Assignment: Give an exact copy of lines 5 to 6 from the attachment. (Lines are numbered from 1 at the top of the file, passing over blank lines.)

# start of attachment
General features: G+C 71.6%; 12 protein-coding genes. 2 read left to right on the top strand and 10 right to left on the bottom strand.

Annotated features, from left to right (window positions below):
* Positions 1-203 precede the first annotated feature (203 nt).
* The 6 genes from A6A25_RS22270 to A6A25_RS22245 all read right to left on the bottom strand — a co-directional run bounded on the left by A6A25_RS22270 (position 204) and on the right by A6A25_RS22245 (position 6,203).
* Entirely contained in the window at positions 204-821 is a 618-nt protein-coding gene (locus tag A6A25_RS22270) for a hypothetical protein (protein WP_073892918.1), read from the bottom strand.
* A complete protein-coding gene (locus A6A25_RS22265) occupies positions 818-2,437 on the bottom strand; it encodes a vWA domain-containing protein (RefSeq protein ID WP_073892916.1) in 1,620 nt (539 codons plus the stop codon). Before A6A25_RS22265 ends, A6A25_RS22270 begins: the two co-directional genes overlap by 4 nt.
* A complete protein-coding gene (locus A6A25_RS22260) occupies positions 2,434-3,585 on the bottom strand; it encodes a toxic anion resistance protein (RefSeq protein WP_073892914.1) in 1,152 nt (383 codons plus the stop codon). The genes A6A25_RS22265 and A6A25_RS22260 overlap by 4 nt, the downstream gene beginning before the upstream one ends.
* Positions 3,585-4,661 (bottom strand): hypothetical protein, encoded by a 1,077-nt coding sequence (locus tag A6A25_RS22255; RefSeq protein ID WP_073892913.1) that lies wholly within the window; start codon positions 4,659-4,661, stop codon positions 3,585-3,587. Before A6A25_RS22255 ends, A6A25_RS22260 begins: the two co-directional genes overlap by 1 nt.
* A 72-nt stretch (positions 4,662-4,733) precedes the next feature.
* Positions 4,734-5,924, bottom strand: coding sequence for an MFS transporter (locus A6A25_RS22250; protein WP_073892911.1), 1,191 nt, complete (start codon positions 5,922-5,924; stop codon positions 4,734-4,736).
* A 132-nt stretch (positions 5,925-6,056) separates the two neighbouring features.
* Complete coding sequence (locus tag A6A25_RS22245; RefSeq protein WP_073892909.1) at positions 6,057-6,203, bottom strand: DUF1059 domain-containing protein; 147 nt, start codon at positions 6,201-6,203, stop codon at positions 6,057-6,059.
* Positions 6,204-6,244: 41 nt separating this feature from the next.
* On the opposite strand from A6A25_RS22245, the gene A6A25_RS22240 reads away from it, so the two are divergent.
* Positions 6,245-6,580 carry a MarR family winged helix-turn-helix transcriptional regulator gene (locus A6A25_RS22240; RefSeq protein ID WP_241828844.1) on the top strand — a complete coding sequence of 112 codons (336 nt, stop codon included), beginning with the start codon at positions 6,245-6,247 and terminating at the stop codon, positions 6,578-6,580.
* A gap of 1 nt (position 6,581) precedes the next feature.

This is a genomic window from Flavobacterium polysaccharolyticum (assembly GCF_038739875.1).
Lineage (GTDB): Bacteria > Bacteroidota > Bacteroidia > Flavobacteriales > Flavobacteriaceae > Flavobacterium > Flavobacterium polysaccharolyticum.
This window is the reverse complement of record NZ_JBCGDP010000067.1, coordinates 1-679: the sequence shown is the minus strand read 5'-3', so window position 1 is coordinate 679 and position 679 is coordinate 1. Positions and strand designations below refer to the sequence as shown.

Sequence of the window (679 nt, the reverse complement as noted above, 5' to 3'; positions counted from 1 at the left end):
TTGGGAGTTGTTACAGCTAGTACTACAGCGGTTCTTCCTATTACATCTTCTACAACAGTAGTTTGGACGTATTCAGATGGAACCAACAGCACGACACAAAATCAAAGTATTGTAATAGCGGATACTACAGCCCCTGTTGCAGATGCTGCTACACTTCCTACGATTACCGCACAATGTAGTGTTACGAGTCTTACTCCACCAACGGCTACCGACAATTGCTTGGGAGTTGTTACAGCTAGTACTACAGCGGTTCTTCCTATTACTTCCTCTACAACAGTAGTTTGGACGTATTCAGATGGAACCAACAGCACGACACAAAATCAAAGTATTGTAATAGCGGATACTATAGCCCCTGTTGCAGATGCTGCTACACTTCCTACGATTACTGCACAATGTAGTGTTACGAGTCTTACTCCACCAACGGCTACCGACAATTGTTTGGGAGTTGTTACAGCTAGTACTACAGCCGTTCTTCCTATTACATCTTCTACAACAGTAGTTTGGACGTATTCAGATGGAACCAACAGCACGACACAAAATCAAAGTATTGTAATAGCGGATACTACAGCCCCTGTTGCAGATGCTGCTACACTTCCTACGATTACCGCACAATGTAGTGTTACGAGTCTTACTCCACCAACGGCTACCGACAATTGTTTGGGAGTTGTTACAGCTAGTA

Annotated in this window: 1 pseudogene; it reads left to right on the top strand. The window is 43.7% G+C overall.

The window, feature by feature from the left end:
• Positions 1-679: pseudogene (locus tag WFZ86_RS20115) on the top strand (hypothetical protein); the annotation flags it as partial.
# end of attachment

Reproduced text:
* Entirely contained in the window at positions 204-821 is a 618-nt protein-coding gene (locus tag A6A25_RS22270) for a hypothetical protein (protein WP_073892918.1), read from the bottom strand.
* A complete protein-coding gene (locus A6A25_RS22265) occupies positions 818-2,437 on the bottom strand; it encodes a vWA domain-containing protein (RefSeq protein ID WP_073892916.1) in 1,620 nt (539 codons plus the stop codon). Before A6A25_RS22265 ends, A6A25_RS22270 begins: the two co-directional genes overlap by 4 nt.